Last weekend, I drove to Charleston, Oregon, a small town on Coos Bay. I was visiting my friend who is studying marine biology there. The drive was four hours long, and I did it without stopping.

On route 42, I passed through a large-scale plywood processing plant. It was complete with 18-wheelers coming and going, smokestacks, railroad tracks, and a large mysterious area where mist was being produced by sprinklers.

Also on route 42, I drove behind a pickup truck with eight middle-aged, barely-clothed Latina women sitting in the back.

In Charleston, my marine biology friend, Liz, was studying across from a smelly shrimp processing facility. She showed me the experiments she was doing on clams and other mollusks, testing how they responded to light stimuli. The experiment was being conducted in a white basin, which was raised to sink level and had about four inches of seawater in it.

Liz told me about the mollusks of her experiment and the various other life forms in the basin. I picked up a large brown starfish. We also looked at crabs, kelp, sea sponges, slugs and snails.

I kept wondering what these crazy life forms ate. Liz told me that a lot of them, especially the smallest ones, simply feed off detritus. Detritus. I had heard the word before; it certainly had a nice sound to it, but what did it mean?

Detritus is the microscopic organic material that is in seawater, Liz explained.

I liked this word. The fancy sounding Latin suffix. The idea of microscopic richness floating around.

For the next few days, “detritus” became our little catchphrase. I used it when I spilt on my shorts, and kept trying to slip it in whenever Liz would tell me about marine biology.

Before I left Coos Bay, Liz and I went to the beach. We walked out to tide pools and saw urchins, starfish and barnacles.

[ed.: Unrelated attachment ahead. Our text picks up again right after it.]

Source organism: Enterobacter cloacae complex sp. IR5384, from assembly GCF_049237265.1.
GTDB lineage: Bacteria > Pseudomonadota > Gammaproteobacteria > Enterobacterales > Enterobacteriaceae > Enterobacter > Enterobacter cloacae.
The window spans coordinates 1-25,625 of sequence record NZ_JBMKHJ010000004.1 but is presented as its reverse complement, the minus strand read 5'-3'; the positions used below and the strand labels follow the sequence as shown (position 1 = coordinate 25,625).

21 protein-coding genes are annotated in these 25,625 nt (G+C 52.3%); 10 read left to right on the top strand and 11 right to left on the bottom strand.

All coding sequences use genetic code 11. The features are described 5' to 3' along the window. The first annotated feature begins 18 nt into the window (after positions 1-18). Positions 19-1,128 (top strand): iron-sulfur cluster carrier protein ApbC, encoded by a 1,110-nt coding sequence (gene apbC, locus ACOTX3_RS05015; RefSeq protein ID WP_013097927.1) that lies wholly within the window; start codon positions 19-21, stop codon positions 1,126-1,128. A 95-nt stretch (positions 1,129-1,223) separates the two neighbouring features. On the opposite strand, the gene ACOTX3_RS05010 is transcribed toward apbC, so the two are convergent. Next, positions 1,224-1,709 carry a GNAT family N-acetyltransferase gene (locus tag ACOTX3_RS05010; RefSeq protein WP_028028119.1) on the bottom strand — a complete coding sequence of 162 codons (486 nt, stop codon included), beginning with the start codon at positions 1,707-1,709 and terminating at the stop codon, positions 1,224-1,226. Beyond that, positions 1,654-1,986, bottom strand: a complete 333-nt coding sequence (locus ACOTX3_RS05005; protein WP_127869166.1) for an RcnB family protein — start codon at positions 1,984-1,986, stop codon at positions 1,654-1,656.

As we walked back along the beach, my thoughts began to associate freely and I found myself thinking about how hard it is to maintain the chemistry of the pool at the camp I worked at last month. Despite good management and a battery of chemicals, algae keeps growing.

I looked out to the waves breaking unevenly, the way they do at Ocean Beach in San Francisco. I was feeling pretty relaxed, being on the beach and all, so I was saying what I was thinking, pretty much unfiltered.

“Life started in the ocean,” I said, “and it’s sort of like someone forgot to chlorinate a pool and then all this crazy, dirty shit started growing.”

We laughed.

As I drove back to Ashland, through forests, past the plywood factory again, and up hills the 18-wheelers were struggling on, I drank guava juice I had bought in a convenience store. The juice wasn’t very good—it probably had too much high fructose corn syrup in it. My mind drifted back to detritus.

I had stuck my finger in a sea anemone earlier that day. I knew you could never touch detritus, it is composed of microscopic particles, but still when I felt the anemone’s waterlogged stickiness, I felt this must be detritus’ texture.

There is definitely something to the word detritus. In the way it sounds sophisticatedly dirty. In what it means: if you leave out water for long enough, just letting it react with the oxygen, and the minerals, and the heat, you get microscopic organisms. When these die, you get detritus and eventually the detritus allows for weird things with slimy membranes that grow and if you waited billions of years you get…us.

I finished my guava juice, speeding down a hill on I-5. I thought back to the beach and the uneven waves and the ocean, the spawning ground of detritus large and small, an unchlorinated pool.

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